Chuck Shepherd

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Chuck Shepherd writes the syndicated column News of the Weird.

Recent content from Chuck Shepherd

News of the Weird

The periodic Christian Nudist Convocation took place in July at the Cherokee Lodge nudist camp in Tennessee, and, according to a dispatch in Nashville Scene, the group evokes skepticism not only from most Christians (who dislike the flaunting of naked bodies, even if innocently done) but from most Cherokee Lodge members, who see them as too intense for naturism's laid-back attitude. One CNC attendee acknowledged that many Christians would not approve of Cherokee Lodge, but to him "[I]t's Jerusalem." Another compared his work at nudist camps to missionary work: "[S]ome people get sent to Africa, some people get sent to South America and the Lord was like, 'I want you to go to nudist resorts.' And I'm like, 'Wow, what an assignment.' "

Updated: September 26, 2007, - 05:43 PM

News of the Weird

Brian Blair, now a county commissioner in Tampa, Fla., asserted in a 2002 lawsuit that he had been forced into retirement from his previous career as a professional wrestler after he tripped over a tray of dishes and hurt himself at a Carrabba's restaurant. Blair announced in August that a settlement had been reached with Carrabba's, and thus he would not explain (according to a deposition cited by Carrabba's attorneys) how the "career-ending" injury allowed him to keep lucrative wrestling dates in Japan months after he fell, or how he registered a .089 blood-alcohol reading that evening even though he admitted to only one sip of wine, or how a sober professional wrestler accustomed to being thrown across a ring could be hurt so badly by a simple fall, or how a politician who generally abides a pro-business, anti-lawsuit philosophy could have initiated such litigation.

Updated: September 19, 2007, - 05:42 PM

News of the Weird

Until a Florida appeals court ruling in July, Mark O'Hara, 45, had been in prison for two years of a 25-year mandatory-minimum sentence for trafficking in hydrocodone, based solely on the 58 tablets found in his possession in 2004, even though his supply had been lawfully prescribed by a physician. The state attorney in Tampa had pointed out that Florida law did not mention a "prescription" defense to trafficking, and even though O'Hara had lined up a doctor and a pharmacist to testify, the jury wasn't allowed to consider the issue. After the appeals court called the case "absurd" and ordered a new trial with the prescription evidence allowed, the state attorney still refused to drop the case.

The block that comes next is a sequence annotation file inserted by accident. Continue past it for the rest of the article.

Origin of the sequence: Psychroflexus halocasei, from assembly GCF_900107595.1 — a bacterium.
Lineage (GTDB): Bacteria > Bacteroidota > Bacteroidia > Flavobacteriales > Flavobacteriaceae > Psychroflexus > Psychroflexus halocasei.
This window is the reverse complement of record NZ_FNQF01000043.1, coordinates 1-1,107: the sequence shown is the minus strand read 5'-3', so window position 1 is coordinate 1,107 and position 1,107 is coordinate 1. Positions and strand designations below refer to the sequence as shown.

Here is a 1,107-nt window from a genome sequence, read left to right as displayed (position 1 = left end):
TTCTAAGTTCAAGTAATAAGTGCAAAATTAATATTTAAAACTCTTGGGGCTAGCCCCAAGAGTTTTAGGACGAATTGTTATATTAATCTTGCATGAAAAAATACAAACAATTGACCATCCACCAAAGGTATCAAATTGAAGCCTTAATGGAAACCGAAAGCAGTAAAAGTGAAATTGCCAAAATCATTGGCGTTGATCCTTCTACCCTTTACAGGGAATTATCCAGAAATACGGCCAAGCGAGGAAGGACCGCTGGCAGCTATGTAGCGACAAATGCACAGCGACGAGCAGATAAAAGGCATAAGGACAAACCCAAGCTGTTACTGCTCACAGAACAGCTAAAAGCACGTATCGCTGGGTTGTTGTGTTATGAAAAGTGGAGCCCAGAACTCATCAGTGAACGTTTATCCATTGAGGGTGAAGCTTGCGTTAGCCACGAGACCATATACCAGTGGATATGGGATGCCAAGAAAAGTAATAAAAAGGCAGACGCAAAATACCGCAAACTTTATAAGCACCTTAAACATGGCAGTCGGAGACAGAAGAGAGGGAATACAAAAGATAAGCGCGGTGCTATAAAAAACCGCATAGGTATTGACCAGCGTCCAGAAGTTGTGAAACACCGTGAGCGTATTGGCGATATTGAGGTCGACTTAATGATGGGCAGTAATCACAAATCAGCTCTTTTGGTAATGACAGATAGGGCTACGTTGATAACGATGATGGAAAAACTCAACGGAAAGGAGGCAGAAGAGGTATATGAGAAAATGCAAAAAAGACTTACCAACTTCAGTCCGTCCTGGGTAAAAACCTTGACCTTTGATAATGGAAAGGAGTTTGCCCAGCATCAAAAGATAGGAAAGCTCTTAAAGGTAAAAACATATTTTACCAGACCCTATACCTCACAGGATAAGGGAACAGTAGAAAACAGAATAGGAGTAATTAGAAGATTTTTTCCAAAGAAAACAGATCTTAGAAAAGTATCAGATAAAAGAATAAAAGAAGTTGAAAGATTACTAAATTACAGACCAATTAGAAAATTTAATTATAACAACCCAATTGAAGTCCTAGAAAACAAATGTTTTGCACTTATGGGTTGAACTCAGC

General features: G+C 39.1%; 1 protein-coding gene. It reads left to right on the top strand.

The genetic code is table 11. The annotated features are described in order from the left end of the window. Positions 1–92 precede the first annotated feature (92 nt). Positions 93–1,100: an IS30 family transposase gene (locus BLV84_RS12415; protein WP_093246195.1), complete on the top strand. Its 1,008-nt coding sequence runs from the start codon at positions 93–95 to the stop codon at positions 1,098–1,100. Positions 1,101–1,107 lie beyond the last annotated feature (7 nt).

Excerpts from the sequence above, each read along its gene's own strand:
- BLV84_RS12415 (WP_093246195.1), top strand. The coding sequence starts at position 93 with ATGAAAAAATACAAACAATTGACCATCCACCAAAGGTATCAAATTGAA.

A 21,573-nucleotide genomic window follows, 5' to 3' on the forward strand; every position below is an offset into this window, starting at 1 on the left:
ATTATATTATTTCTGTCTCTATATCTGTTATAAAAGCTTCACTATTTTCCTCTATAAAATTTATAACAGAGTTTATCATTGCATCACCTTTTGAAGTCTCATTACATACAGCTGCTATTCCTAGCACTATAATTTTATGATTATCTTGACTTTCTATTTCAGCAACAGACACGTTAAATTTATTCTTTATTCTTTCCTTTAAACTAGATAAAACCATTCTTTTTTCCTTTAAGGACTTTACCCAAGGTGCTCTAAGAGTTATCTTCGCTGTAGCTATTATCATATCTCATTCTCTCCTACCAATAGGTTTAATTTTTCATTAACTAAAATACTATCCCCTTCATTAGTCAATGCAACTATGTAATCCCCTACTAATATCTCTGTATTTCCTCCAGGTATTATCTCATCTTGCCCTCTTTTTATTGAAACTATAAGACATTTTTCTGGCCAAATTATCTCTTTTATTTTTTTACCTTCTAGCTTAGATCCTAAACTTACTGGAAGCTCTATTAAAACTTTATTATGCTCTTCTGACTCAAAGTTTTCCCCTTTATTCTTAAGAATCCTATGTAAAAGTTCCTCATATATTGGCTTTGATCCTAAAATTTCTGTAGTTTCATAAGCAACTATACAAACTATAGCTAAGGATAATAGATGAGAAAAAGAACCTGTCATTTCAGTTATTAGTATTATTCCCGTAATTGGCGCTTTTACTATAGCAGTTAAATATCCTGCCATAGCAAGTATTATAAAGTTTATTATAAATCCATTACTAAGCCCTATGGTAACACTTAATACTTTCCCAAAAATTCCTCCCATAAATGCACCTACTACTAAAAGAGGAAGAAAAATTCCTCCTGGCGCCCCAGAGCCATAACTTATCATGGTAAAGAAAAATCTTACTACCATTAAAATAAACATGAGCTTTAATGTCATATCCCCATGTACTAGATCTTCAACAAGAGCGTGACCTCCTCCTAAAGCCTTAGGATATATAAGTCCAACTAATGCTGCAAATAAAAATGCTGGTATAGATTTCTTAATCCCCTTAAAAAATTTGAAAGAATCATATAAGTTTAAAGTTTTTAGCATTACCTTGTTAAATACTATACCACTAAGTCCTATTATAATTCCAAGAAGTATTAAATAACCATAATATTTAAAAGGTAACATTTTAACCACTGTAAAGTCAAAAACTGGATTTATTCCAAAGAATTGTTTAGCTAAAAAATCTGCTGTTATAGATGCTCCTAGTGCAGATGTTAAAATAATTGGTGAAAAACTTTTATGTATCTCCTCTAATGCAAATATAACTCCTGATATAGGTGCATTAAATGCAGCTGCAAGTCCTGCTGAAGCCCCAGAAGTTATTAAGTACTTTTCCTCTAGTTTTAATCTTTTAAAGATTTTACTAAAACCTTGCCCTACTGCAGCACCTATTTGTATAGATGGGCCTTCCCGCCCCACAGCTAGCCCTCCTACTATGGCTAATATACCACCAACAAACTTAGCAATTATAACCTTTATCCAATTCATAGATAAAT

Updated: September 12, 2007, - 04:21 PM

News of the Weird

Ric Hoogestraat is married to Sue and works at a call center in the Phoenix area but spends 30-plus hours a week inside the online Second Life video game, pretending that he is the digitally drawn Dutch Hoorenbeek, a 6-foot-9, muscular babe magnet who lives on his own island. That unnerves Sue, according to an August Wall Street Journal profile, especially since Dutch recently "married" a digital woman and set up housekeeping with their two digital dogs. (The real-life creator of the new Mrs. Hoorenbeek has never met Ric and says she never will.) Dutch and his wife spend hours shopping and motorcycling together, leaving Ric little time for Sue. "Is this man cheating on his wife [meaning Sue]?" the Journal asked. Lamented Sue: "You try to talk to [Ric] or bring [him] a drink, and [he] will be having sex with a cartoon."

Updated: September 05, 2007, - 05:27 PM

News of the Weird

East Dublin, Ga. (in July), and Athens, Texas (in August), sponsored their own versions of Redneck Games, with events such as mud-pit belly-flopping, seed-spitting and making armpit music (Georgia), as well as (in Texas) "redneck horseshoes" (played with toilet seats), a Spam-and- jalapeno-eating contest, a mattress chuck, men bobbing for raw animal parts in tomato paste, and the ever-popular coed butt crack contest. Wrote the San Antonio Express-News: "There was something strangely arresting about watching 10 serious-faced guys grind away at pink bricks of Spam while Steppenwolf's 'Born to Be Wild' boomed from the loudspeakers."

Updated: August 29, 2007, - 05:34 PM

News of the Weird

Kyle Krichbaum, 12, of Adrian, Mich., has had an obsession with vacuum cleaners since infancy, when he was mesmerized by the whirring, said his mother. For years, he says, he has enjoyed vacuuming so much that he does the house up to five times a day, with one of the 165 new and used vacuum cleaners in his collection. Said a former teacher, "It's not that he didn't like recess. He just preferred to stay inside vacuuming." Older sister Michelle, interviewed for a July CBS News profile of Kyle, spoke for all of us: "He's constantly vacuuming. I'm just like 'Why, why, why, why, why, why?' I don't understand."

Updated: August 22, 2007, - 05:01 PM

News of the Weird

Australian Jeffrey Lee is the last surviving member of a clan that controls the Koongarra uranium deposit near Kakadu National Park (east of Darwin), and federal law requires his permission for the French energy company Areva to extract the estimated 14,000 tons, perhaps worth the equivalent of $4.2 billion (U.S.), but Lee vows never to sell because "if you disturb that land, bad things will happen."This is my country," he told the Sydney Morning Herald in July. "I'm not interested in money. I've got a job. ... I can go fishing and hunting. That's all that matters to me."

Updated: August 15, 2007, - 10:39 PM

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